Hope Star from Hope, Arkansas on December 12, 1931 · Page 1
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Hope Star from Hope, Arkansas · Page 1

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Hope, Arkansas
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Saturday, December 12, 1931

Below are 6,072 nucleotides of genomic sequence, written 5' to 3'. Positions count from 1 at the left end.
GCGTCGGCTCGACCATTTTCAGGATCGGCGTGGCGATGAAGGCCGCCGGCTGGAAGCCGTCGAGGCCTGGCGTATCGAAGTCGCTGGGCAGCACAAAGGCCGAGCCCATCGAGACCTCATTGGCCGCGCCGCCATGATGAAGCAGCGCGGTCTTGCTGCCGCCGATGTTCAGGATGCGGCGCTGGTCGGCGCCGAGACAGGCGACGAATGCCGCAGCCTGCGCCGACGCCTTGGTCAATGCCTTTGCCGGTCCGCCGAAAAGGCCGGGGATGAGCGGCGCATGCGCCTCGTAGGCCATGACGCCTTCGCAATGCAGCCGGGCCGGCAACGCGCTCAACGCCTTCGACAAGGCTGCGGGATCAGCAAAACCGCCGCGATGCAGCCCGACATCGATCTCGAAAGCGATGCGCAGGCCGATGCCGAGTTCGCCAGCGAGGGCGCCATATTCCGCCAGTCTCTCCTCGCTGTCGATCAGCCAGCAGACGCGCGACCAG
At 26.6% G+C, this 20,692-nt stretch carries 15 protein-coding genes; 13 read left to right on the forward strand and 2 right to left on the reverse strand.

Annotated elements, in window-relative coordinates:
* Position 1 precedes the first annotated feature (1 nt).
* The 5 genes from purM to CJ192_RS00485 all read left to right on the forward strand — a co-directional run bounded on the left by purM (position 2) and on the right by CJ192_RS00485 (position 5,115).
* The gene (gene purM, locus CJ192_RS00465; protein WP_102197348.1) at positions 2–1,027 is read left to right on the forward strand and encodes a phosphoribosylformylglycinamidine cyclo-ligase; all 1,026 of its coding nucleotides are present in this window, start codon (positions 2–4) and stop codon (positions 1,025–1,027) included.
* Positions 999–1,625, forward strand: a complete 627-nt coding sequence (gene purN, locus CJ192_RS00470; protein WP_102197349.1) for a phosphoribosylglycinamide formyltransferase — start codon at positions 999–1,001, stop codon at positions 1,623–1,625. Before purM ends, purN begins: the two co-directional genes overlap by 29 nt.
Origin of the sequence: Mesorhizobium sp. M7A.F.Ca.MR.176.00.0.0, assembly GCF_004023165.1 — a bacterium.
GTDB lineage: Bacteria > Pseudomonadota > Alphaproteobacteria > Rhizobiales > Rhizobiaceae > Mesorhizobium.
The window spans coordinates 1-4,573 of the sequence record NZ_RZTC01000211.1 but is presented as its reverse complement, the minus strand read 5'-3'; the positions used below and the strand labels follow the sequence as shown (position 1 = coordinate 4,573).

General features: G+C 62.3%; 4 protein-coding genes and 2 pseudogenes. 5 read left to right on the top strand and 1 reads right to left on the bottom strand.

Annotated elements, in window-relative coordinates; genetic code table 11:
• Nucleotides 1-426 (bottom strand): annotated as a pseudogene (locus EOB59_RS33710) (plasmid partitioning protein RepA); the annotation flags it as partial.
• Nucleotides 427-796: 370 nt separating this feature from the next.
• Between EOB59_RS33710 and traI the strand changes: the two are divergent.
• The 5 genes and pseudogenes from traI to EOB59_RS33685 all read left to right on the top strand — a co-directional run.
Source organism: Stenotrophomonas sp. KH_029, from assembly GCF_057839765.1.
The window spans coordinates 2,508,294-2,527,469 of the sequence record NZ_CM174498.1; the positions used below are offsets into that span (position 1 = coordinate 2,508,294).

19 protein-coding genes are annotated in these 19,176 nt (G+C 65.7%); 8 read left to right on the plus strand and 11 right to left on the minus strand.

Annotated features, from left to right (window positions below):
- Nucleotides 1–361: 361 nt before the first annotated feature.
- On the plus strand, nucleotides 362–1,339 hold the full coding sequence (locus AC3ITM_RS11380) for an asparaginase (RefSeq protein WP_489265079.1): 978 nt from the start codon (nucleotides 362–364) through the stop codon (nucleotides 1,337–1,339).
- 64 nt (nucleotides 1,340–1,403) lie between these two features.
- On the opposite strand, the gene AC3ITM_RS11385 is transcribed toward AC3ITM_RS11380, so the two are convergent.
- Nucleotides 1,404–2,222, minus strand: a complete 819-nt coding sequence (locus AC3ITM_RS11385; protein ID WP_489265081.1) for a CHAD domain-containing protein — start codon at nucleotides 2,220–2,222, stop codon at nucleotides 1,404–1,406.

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VOLUME 33—NUMBER 61 HOPE, ARKANSAS, WURDAY, DECEMBER 12,1931 ' . I. ', .-_-?-J»i^ . .... ....... _l.-,^-._^. ..._...... . -~-. *... ~ ,..-». -~ . M , JJ -,_ ^jjjjuje^^-mau. DRAPER Execution Date for Harry F. Powers Is SetforiJarchlSth "Mass Slayer^ Tried for Slaying Massachusetts Dirvorcee NEW TRIALls DENIED Man Also Indicted in Murder of Widow and Her Three Children CLARKSBURG, W. Va.~(/P)-Harry F. Powers was sentenced to die on the gallows at the penitentiary at Moundsville, March 18, for the murder of Dorothy Pressler Lemko, N6rth- boro, Mass., divorcee. • A motion. for a new trial was over• ruled. The stale charged that Powers slew tiCmke, after luring her from her home, on a pretext at marriage. He also was indicted for the slayings of Mrs. Asia Buick Either, Park Ridge, 111., widow and her three children. > Civil War Relics Prized By Hempstead Countian Personal Effects of Pioneer Relative* Have Been in Possession of G. A. Robertson, Hope, Route 1, for Many Years—Ancestors Lived in Columbia County, Arkansas cf, *?**«* h^'j?--^ Sheriffs Slayer Given Life Term Miller County Jury Finds Sam Day, 20, Guilty of Murder TEXARKANA; -fr After deliberating Charles Scott In 1861 joined the Confederate army, leaving his home in Columbia county, Arkansas, never to return, for he was killed In action in tht: battle of Missionary Ridge. This young farmer, who gave his life for his country, left his wordly possessions in care of a sister, Miss Harriett Scott. She has been dead for a number of years. . Before her death, this woman, who never married, divided a number of the keepsakes, left in her care by hoV brother, among other relatives. Among the articles of clothing left was a pair of socks. At the, time ; Charles Scott left home most of the clothing was made of. home spun ma,- terial, but this pair of socks, of which he was particularly proud, he had bought at a store and were among the first machine made socks ever brought to the United States; This pair of socks is riow in the possession of C. A. Robertson, of Hope, route 1, Charles Scott being a great uncle of his. They were given to him about 40 years ago by Miss Scott. . Although these socks are of no market value, Mr. Robertson is proud of them and plans to keep them the remainder of his life, when they Will perhaps be handed down to some other member of this family. , In addition to this pair of socks, Mr. Robertson has a small cloth bag, about two inches wide and fou^inches long. This bag is made of home made home made cloth and w^s also given to him oy his great aunt Harriett. This little bag has a historical value. In-,it, during the war, Miss Scott had .51,(KtO in gold. 'During a march of the enemy through Columbia , county, near the Scott home, this bag, with its contents was placed under a sitting hen, as Miss Scott considered this the safest place in which to hide it from the nemies of her people. Some members of the opposing forces went into the hen house, but it so happned that they did not disturb this sitting hen and the little cloth bag remained untouched. , The Scotts originated in 'Georgia, coming to Columbia county, Arkansas when Charles and Harriet were small children. Mr. Robertson, who is now the owner of these valuable relics has been a resident of Hempstead county for a number of years and is well known in 'Hope. ' \ n^ life Imprisonment at 10 a. m. Friday. The case had been on trial in Miller circuit court since Wednesday morning. Because of the illness of one of the jurors, the court went to the jury room to receive the verdict. Will Thomas, the sick juror, had remained in bed during the deliberations, which took place in a rooming house directly across the street from the courthouse. After a conference with attorneys, Judge Dexter Bush decided court officials could go to the jurys room to receive the verdict. Only the judge, the clerk, attorneys and the defendant were permitted in the room. Day was charged) with the murder of Sheriff Walter Harris during a raid by the sheriff on a still eight miles south of here last July. Day testified he fired the shots that killed Harris, but said he acted 1 in self-defense. He said the sheriff appeared suddenly and began firing at him with a shotgun, and that he slot back to save his own life. The case was given to the jury at 7 Thursday night, bu't the juror did not begin deliberations until Friday morning. The first ballot stood 11 for the death penalty, and several succeeding ballots showed the same result. One juror held out against the death penalty, and finally was able to swing the other 7 and a compromise verdict of life imprisonment was reached. In an interview at the jail following the verdict, Day told newspaper men that "If I had it to do over again I would do the same thing, as I acted only in defense of my own life." A motion for a new trial will be argued next week, and if this is denied an appeal will be taken to the Arkansas Supreme Court, defense attorneys said. An effort also will be made to have Day released on bail. Woman Tries to Take Her Life After "Fuss" MONTGOMERY, Ala. — (fP) — A young woman identified as Miss Hattie Hutchinson of Competition, Mo., early Thursday fell three stories at a downtown hotel, inflicting injuries that may prove fatal. The young woman, police said, recovered consciousness at a hospital for a few minutes and told them she had attempted suicide after a quarrel with Jack F. Jones, 25-year-old traveling salesman, of Birmingham, formerly of Competition. Jones, arrested on a general holding charge, police, said, told them he and the woman had quarreled and he struck her several times. Powers Awaits Debate for New Murder Trial CLARKSBURG. W. Va.-(/P)-Unmoved by his conviction for the murder of Mrs, Dorothy Pressler Lemke of Nprthboro, Mas?., Harry F. Powers Friday awaited the outcome of arguments for a new trial, pracUcal- ly his only hope of being saved from the gallows. Arguments for a new trial on the first of the five s'ayuigs Powers is ac- cu^d of oerpelratinif at his garage in •a ClarHjsb,ur« culiui'b will be h.earJ Saturday. , • ,", . Poultry Group to Hold Meeting Here AU Members and Visitors - Incited to Attend This ^i.iV.iPs«.>..4j .••'-,.' '• ' -'.-••• . Meeting Members of the Hempstead County Poultry Association and visitors are cordially invited to attend the regular December meeting of this body on next Monday night at the city hall in Hope. Several important matters of interest to poultry growers are to be discussed at this meeting. It is expected that Flint Nichols, 'director of accrediting work in Arkansas will be present, as well as others connected with the poultry industry of the state. Columbus Wins Over Spring Hill Boys and Girls Basketball Teams Play in This City Friday Night Columbus won two basketball games in Hope Friday 'night, both girls and boys teams playing. Their opponents were the Spring Hill teams. The boys game resulted in a close score and 10 minutes overtime was required to decide this game. Final score in this game was 11 to 13. • Columbus girls out scored the opposing side, this game ending 22 to 8. Wife of Suicide Ends Own Life by Drowning GREENSBORO, N. C.-(/P) —Mrs. Austin Smith, whose husband died Thursday night from a bullet wound which police believed was self-inflicted, drowned herself early Friday in a lake near her home. She was ill and under the care of a nurse. About 3 a. m. she escaped from the nurse, ran from the house and leaped into the water. Her body was recovered. i RAPPER FANNY SAYS DEO. U.S. PAT. OFF. Roosevelt Silent on PlansFor 1932 Smith's Pled Luncheon Guests Allegiance to ; NEW YORK.— (^P)— The return of Goy. Franklin D. Roosevelt, still smilingly silent on his plans for '1932, and an "accidental", luncheon at which former Gov, Alfred E, Smith entertained Democratic leaders of six states, stirred political circles Friday. One of the first questions asked of the governor upon his arrival from Warm Springs, Ga.,.was: "When will you be ready with an important national announcement?" He smiled, but that was the only answer. But if Roosevelt were not inclined to discuss national politics, the guests of former Governor Smith were. At least three took occasion to express their esteem for the 1928 standard bearer. Around the Smith luncheon table were: Gov. Joseph B. Ely of Massachusetts. Gov. Wilbur F. Cross of Connecticut; Gov.-Elect A. Harry Moore of New Jersey; John R,' Collins, Democratic chairman of Pennsylvania; Sedgewick Kistler, national committeeman from Pennsylvania; J. Howard McGrath, Democratc state chairman of Rhode Island; Robert Jackson, national committeeman of New Hampshire and Frank Hague, national committeeman of New jersey. Ely and McGrath said Massachusetts and Rhode Island both were "Smith states" and that they would vote for him, or follow his leadership next year. Said Hague: "New Jersey has always been a Smith state." Meantime Governor Roosevelt spent the day, he said, picking up the reins of the state where he left them when he went to Georgia. Work of Treating Vets Explained by Doctors LITTLE ROCK — (/P)— Representatives of five World war veterans organizations came to Fort Roots veterans hospital Thursday to learn how the disabled are treated and then trained in occupations. Some 200 representatives of the American Legion, Legion Auxiliary, the Arkansas Service Bureau, the Veterans Bureau and the staff of the Fort Roots hospital met in a conference and listened to addresses by Edward K. Allis, clinical director of the hospital, and Arthur H. Mountford, reconstruction officer. Allis said the most successful method of treating the mental patients is throungh occupational therapy. He said most of the patents are put to work making useful articles. A large number are cured within a very short time, he said. Gurdon Pastor Goes to Lewisville Church GURDON, Ark—Rev. C. E. Whitten, pastor for two years at the Methodist church here, has gone to Lewisville where he will enter into his wo,rk as pastor at Lewisville and Bradley. Rev. Thornburg Workman, who has been assigned to the Gurdpn station to succeed Rev. -Whitteji, is expected to arrive here for the services 'next Sunday. Under the administration of Eev. Whitten the local Methodist church , ban witnessed u Sailors Drift to Shore After Ship] .Grounds and Sinks Two of Six Men Aboard Small Raft Survives •' Icy Waters WAS GERMAN SHI! Coast Guard Officials Sa; 111 Fated Boat Was " _ Rum Runner OSLO, Norway—(/T?)—Two naif fr<» en seamen drifted ashore near Maalc ey, a fishing village Saturday on"_ raft with the bodies of four shipmatt s on the German owned 'trawler "Veil * us" described by coast, guard officials as a rum runner, which grounded and sank.' ' •'••' •';' '•'•'' . . .J ; One life boat sank, as it was being launched, drowning six men, •• jvHp were members of the crew. '; , The second boat, carrying" seven hien capsized and men were clinging, to the craft as the raft bearing the survivors and four dead drifted out of sight. ,. ".••••• , : -—*— ) Reach Agreement on War Payment^ More Time to Be Giyen Foreign Governments in Making Payments WASHINGTON-(fl>)—An Informal understanding was reached Saturday between the administration and the senate;:- thlt/^tohsigl- $Overnmen*S would; ( iiot.vbe Considered at fault in their %ar debt payments-;'due next Tuesday, if they are not paid, pending formal ratification of, the one year moratorium, Senate leaders of both parties conferred with under secretary Ogden Mills. i Drama Presented on P.-T. A. Program "The Beau of Bath" Features Junior High Session Ono of the most' artistic programs ever given before the Junior High School P. T. A. -was presented Thursday under direction of Miss Lois Ferguson, dramatic teacher at the high school. The feature of 'the program was a play, "The Beau of Bath," by Constance Mackay. By the end of the program the auditorium was growing dark, and in the gloom the setting of candlelight, an open fire, tapestry and Christmas wreaths, glowed with the real Christmas beauty. The stage showed a room furnished in the splendor of a former day. The owner and his old butler, also with raiment and speech of an earlier age, were before the Yule fire talking of their young days when the Beau of Bath set fashions in wigs and snuffboxes for kings and their courts. On the wall, in agrcat gilt frame, hung a portrait, lifesized, of a beautiful girl in the court dress of the generation before. , As Christinas dreams grew in the old man's mind the lady stepped from the portarit and herself, became part of the dream. The role of the Beau was played in splendid manner by Billy Bob Hern-, don. The lady of the portrait was Miss Anne Leiper. Merdin Coop gave a good characterization of the butler, Jepson. Before the play Carrol Carpenter sang a Christmas song. Miss Ferguson read the ever-beautiful story of the shepherds and the angels, as told by Lew Wallace in "Ben Hur" and Miss Winburn sang the Christmas carol which accompanies it. The only business transacted was in the form of financial reports. No important motions were introduced 1 , and the session was brief. Miss Winburn's home room, won the dollar. Mrs. Moore is-the room mother. Kansas City in Move to Aid Poor on Christmas KANSAS CITY^(^^-Several clubs have cancelled plans for Christmas parties and the money that would have been spent on evenings of pleasure will be used instead for needy families. The cancellation movement was initiated by the bond men's club, with 100 members. They abandoned their annual' party and voted to "adopt" from 40 to 50 families for the holidays providing their food, fuel and clothing. Combining the Christmas soirit with a little trade stimulant, business men of other organizations have decided to purchase new clothing and eivo thv'n 4 L.Uc»- garments tp the uooi'. Italy Has Beauty In Store ^^^— v ,' '.I"- - * fc *• 'A ,>' **:'-£ ^;A*W. •;-v>'^$» Big Mountai -A " t •> U v A '< ?'*.*• t Shopping must be a pleasure in Italy. For despite Signonna - Maria Vivono's obvious charms, she was able to outdistance' her fair competitors by only fourteen votes in a^contest to determine the most-attractive shop girl in the, country. ..-,...' f Former Miraster Sentenced to Life Found Guilty of Slaying Son in Effort to Collect . . Insurance AUGUSTA, Ga.— (IP)— J. M. Williams, former Rochelle, Ga., minister was found guilty Saturday for the slaying of his 19-year-old sailor son, Raford Grady Williams. The jury 'recommended mercy, which means that a life sentence will be imposed, Witnesses of the state charged that the father lured his son home on furlough on a pretext that the youth's sister was ill and then slew him to collect insurance. Stephens to Speak on Truck Growing Blevins Man to Attend Meeting at Spring Hill Saturday, Dec. 19 H. M. Stephens, prominent truck grower of Blevins, is to address the Spring Hill Farmers and Business Men's Club Saturday night December 19th at the last named community. This club was organized recently for the purpose of discussing mutual problems of the people of that section. Stephens was asked to speak to the club to stimulate interest in truck growing during the coming year. He has been unusually successful in securing organized effort among farmers in growing and shipping truck produce in the northern part of the county, and in Patmos. and sponsors of the Spring Hill club hope to derive much benefit from his talk there. The meeting will be held at the consolidated school house there. No Dancing Is Prof's Decree for University ORLANDO, Fla—(/P)—Dr. Lincoln ttulley, president of Stetson University, a Baptist college at Deland, Fla., wont le tstudents trip the light fantastic toe on the campus and he would have clergymen deny diversion to church members. Speaking at the Floz-ida Baptist convention here, he said: "I will d my best to stop Stetson University students from dancing if you Baptist pastors will stop members of your churches from dancing." The boys of .Stetson must leave the campus if they dance, he said, and co-eds are not permitted to attend dances anywhere. uulf Refining Company Payroll Taken by Group SOMERVILLE, Mass.— (A>) -T w o clerks of the Gulf Refining company were held up Friday and robbed of a $4000 payroll which was being car- rie4 by au'M^cbile from a bank to the cojiipsny's Snnierville plant. Four ^ men partivipa'ed in the holdup and ; Boy Scout Hope Club Will Visit Tex arkana for Court of Honor Dec. 18 'Kiwanians are to furnish, transportation for local Boy Scouts so that they may attend-the Court of'Honor for the Texarkana Council of that organization, Friday night, December 18. The council comprises 14 southwest Arkansas counties, and several in Texas. The Hope Kiwanis Club voted to hold their next week's meet at 6 o'clock at the Capital Hotel, finish early, and attend the Texarkana event in a body. Merit badges are awarded to Boy Scouts at the Court of Honor, the boys serving as judges for treir applicants. Cornet F. Erwin, baby member of the Kiwanis club, was initiated at the Friday night meeting of this civic club, at the Capital Hotel. He asked to be called upon at any time, in furthering the work of the club. Leonard and Tom England were awarded first prize for bringing in the largest Kiwanis pumpkin before Thanksgiving, while second prize went to Neal Walker. Both of these boys are former members of the 4-H clubs, until their work was suspended when the county agent and home demonstration agent work was dropped in this county. Both will be entertained at the next meeting of the Kiwanis club. The Rev. Geo. F. X. Strassner was re-appointed secretary for the coming year. The board of directors recently paid tribute to his splendid work during the past year, both as a valuable Kiwanian, and as a good secretary. His letters to members came in for special praise. Clifford Wyatt represented the local Boy Scout "troop at Friday night's meeting, over which R. V. Herndbn presided. It was decided to hold the Christmas meeting of the club on Saturday night, December 26th since the regular meeting day falls on Christmas night. School Tutors' Wrangle Is Brought Into Court CONWAV, Ark.— (ff) —A wrangle between two school teachers over the right to teach a one-room school of 20 pupils has reached the courts. On behalf pf Miss Mary Burkett, a part of the board members of the Chadwick distri?! sought to enjoin Miss Sammy Hooks from bringing in pupils from another district. They complained Miss Hooks and her pupils "continually sing, talk aloud, and make various and sundry noises" to interfere with Miss Burkett and her classes. Both teachers ' hold contracts, but with rival factions of the board. Miss Burkett first arrived at the school opening and started teaching. When Miss Hooks arrived later, she found no pupils to teach in the Chadwick diEtuft and went into another to get BIRMINGHAM, >-,.Alal—(/P)-Mls- trial was declared Saturday 'b'y Judge McElroy in the murder trial of William Peterson, negro, charg- ' ed with the slaying of Miss August. Williams, Birmingham society girl. TOKYO.—(j<P)-Tsuyoshi Inukat, following his summons to the Imperial palace Saturday, began the., formation og a new cabinet, composed exclusively of Selyukal members. • -. , • • • Extensions Asked en US. Land Notes Southern Senators Urge Liberal Treatment for Delinquent Farmers WASHINGTQN.-(/P)-Relief for delinquent borrowers 'from the federal land banks was urged Friday at a conference of 14 Southern Democratic senators. . ; • ••.. ., . •. . , ; ;.., The group,''calleil,together b'y 'Sen r ator Sniith of Soutri'Carolina, rink- ing member, of the'•Agriculture'Com- mittee, .sent an appeal ot the administration for .liberal treatment .of i arm; ers' unable to meet 'their debt obliga- 4Bpns>,. ,.,,.^t^._>_,',».»... ' : \^.,"\ .^i. ;/v$vr agreed to await submission of the administration plan.for recapitalization of the land banks, a move which was gneerally favored. Senator Harrison, Democrat, Mississippi, had a bill before Congress,last session for relief of delinquents. "This is-an unprecedented situation," said Senator Smith, "brought about by failure of the cash crops to meet the cost of production. This condition can't exist indefinitely, but dispossession now of the farmers will leave them unable to help-themselves when the depression is over." ' f Those attending the meeting included: Smith, Harrison, and Fletcher and Trammell of F_lorida; f Harris and George of Georgia; McKeller and Hull, Tennessee; Black and Bankhead, Ala. bama; Byrnes,, South Carolina; Morison, North Carolina; Gore, Oklahoma and Logan Kentucky. 3-Cent Postal Rate Is Recommended Brown <Says Part of .Huge Deficit Can Be Over come by Increase WASHINGTON— (JP)— A precedent- shattering deficit for the Postoffice Department led jts chief Monday to insist again that more ought to be charged to carry letter-mail. The annual report of Postmaster General Brown snowed that department came out $146,066,189 behind last year. This is almost $48,000,000 more than the grqss deficit the previous year. As to a way out, he repeated to President Hoover his recommendation that the two-cent rate for carrying a letter be raised bya half^cent when the letter goes out of the locality. This oh the present volume, would bring in $50,000,000 a year additional. The report went on: ( 'A 2¥t cent rate would pbviously fall far short of producing adequate revenues at the' present time. The deficit for 1931 attributable to strictly postal operations was more than $98,300,000, and if present trends are maintained the net deficit for the current year will be in the neighborhood of $150,000,000. This raises the question whether, in view of the already overtaxed condition of the general Treasury, it would not be advisable, pend- ng the return of normal conditions, to fix a three-cent rate for letter] mail." Sought!. • . . Boy Investigat Murdered Ne IDABEL, Okla., -f-ij'((/ft Draper; giant mountaineer death" jiehaity'" for.onifcdi! J t'-n if,±*_ "->m! _.^ ' .'. j"v^l» •, %*"!-•" i.. ! jtfry "»u v of .life! "jmprisonme'rit.hi?v .,.' Draper t confessed ^ife,fl shortly af ter his .capture •tion. he would riot * 1 until? an his wife." , i ._,»»*•»»*, w ,o»«* , t nu9ftw nbunced he would ;pli .Draper in:his original *•**&>, JuryDeliberat i •** - -' ;',' i 1 " 1. "- >'^'»' 1,'^i'f^i Fate of Bit Reaches No Verdict in f* f ^ '. • • *ML?¥ 4to&. '<¥§! FINE BLUFF.-,.,, ^.__. three hours without reaching-; diet, the jury which heard the i trial of three brothers for the'; of their, nephew, 'retire6*C(»it "" ,day ngiht to resume deliel urday. morning. Arthur, Fred and ., charged-with, murder with the killing of Lloyd highway near"here in 1930." Poe Norton,-foreman',of,Itljie;, told Circuit Judge T, G, FarhanV in his opinion no verdict <f " reached.. Unofficial reports^ jury stood seven to five. '•:"• The three brothers took .'isfie- Friday to testify that Arthur- ! -. shot Hunt in self-defense, aftepwj had stppped the car in,,whfeft brothers we^is riding and had, ' ened to kill Arthur, The prosecution contended brothers followed Hunt after left their home following a and that they stopped bUn highway and killed him. -, •'.' The jury visited the scene;'pi slaying Friday. • / Jones' New Golf to Have Real "—=—- -M'" '$$ AUQUSTA, Ga.(ff)— ThOigolf here that will record Bobby , links career is going to have J 19th hole. In addition to the 18 holes of regular course there will be^ " ' which will be used only in ties in matches over the 18. Jones is president of the tion building the course. It <.„ elude some of the most famous, Joncis encountered to Ms * play in this country and Papuan Natives Fashion Own Clubs to Play Golf CANBERRA.—(/P)—Youthful U-ibes- men of the Papuan villages who were iving in the stone age a few years ago, are now fashioning golf clubs instead of spears and doing the job well. A year ago a band of enthusiasts, nostly the Australian white officials, created the first Papuan golf links, and the players have utilized the Kanaka youths as caddies. The caddies arrived with sotnfi amazingly fine woods and their irons were examples, of extraordinary ingenuity fashioafd from pieces of wat- L-J- pine, boon iro,n mjj awup, mi- Buckeye State If Home of Football COLUMBUS,' known as the home of presidents, now •', lays claim to«distinction as the ducer of football captains. To date, five sons of the state have been chosen to, lead college elevens into 132 tiaities. They we: John S. ^Ubur, ~ Heights, tackle for £he Blue Robert JJormett, ^Buckyrus second high score/ this year in tfas H^ '' tion, at Michigog State; Ivan son, BowUiijs $reen, Mich^n's "ff^fi liaiit eo4j 5*wis Hincronan, "' ' State's^ defensive halfback star, Robert L. SjaMlj, SteMbeR-vUte, <"-'